Q&A for Dr. Hester: Our April 30th, 2009 meeting will be a first of its kind for DFAC. Dr. Jeff Hester of ASU (and HST) will field open questions from members for the entire evening. This is your chance to ask a professional astronomer about anything you want to better understand. Dr. Hester is knowledgeable about all areas of astronomy, from its ancient history, to cutting edge cosmology. We are asking members to submit their questions ahead of time so that the good Doctor can bring appropriate supplementary multimedia with him on his laptop. Of course, you can also ask a question in "real time" at the meeting, but the list of prepared question will have priority. To submit a question, simply email me by January 31st, 2009, [I have extended this deadline for another week.] and include your question in your email. I will compile the list of questions and forward it to Dr. Hester.

Surely there's some astronomy question that's been puzzling you. I know I've got a few. Send your questions my way, and I'll stop calling your Shirley. Then hear the answers to your questions on April 30th!

Thanks for reading Quid Novi. If you have feedback, you know where to reach me. Until next we meet, clear skies!

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Quotes of the Month:
[Editor: As with last month's quote, these three quotes seemed especially appropriate, given the mind-boggling concepts presented at our last meeting.]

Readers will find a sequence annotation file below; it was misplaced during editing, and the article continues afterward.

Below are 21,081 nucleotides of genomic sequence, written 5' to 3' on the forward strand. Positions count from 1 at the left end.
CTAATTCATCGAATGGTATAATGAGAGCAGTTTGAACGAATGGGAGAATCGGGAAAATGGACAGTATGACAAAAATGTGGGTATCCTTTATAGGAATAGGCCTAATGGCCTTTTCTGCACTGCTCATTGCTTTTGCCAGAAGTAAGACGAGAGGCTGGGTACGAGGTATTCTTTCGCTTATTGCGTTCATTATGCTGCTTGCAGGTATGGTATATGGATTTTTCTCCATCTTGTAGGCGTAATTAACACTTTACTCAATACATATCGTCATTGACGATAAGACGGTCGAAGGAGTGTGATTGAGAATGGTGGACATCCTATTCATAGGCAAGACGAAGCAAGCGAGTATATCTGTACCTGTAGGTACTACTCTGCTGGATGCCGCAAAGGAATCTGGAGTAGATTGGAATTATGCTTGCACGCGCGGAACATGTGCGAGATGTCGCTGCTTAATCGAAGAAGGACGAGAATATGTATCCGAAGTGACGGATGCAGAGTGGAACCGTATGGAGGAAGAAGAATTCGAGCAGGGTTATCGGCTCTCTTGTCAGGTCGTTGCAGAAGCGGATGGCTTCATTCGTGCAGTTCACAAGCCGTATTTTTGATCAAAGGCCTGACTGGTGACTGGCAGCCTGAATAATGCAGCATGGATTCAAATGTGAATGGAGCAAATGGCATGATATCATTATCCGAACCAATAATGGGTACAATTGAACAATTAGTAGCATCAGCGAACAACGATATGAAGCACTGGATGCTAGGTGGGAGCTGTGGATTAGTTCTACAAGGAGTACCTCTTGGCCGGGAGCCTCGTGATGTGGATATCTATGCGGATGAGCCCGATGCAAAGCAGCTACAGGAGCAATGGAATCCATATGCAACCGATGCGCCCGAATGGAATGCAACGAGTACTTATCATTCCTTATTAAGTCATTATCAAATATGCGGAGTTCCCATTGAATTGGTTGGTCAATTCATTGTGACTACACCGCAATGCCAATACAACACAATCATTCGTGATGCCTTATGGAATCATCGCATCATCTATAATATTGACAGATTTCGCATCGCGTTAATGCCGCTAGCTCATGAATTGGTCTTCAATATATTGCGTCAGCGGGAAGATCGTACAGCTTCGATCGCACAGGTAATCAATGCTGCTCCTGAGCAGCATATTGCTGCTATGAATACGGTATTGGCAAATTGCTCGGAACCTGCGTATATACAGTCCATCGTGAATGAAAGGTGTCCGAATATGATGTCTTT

"Not only is the universe stranger than we imagine, it is stranger than we can imagine."

— Sir Arthur Eddington

"The most incomprehensible thing about the universe is that it is comprehensible."

— Albert Einstein

"Not only does God play dice, He rolls them where you can't see them."

— Neils Bohr

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Space Debris: More Interesting Astronomy Links
This first link was sent to me by Raul Espinoza. It appears that Earth may have a second moon. Or maybe our Moon has a moon? The orbit has not yet been determined with sufficient precision to decide, but the celestial dynamics of co-orbital bodies is well understood. First encountered with Saturn's moons Epimetheus and Janus, it now appears we have a second example. Read more at: is a great website for up-to-date news on astronomy events. It's bookmarked in my browser, and also on the Links page of our DFAC website. You can also get on their mailing list to receive emails about late-breaking astro-events. If you've never been there, check it out at:

Finally, as if light pollution wasn't already bad enough, a new form of "daytime light pollution" has been discovered. It takes the form of polarized light reflected from glass windows in skyscrapers, and may impact both birds and insects. Read more about it at: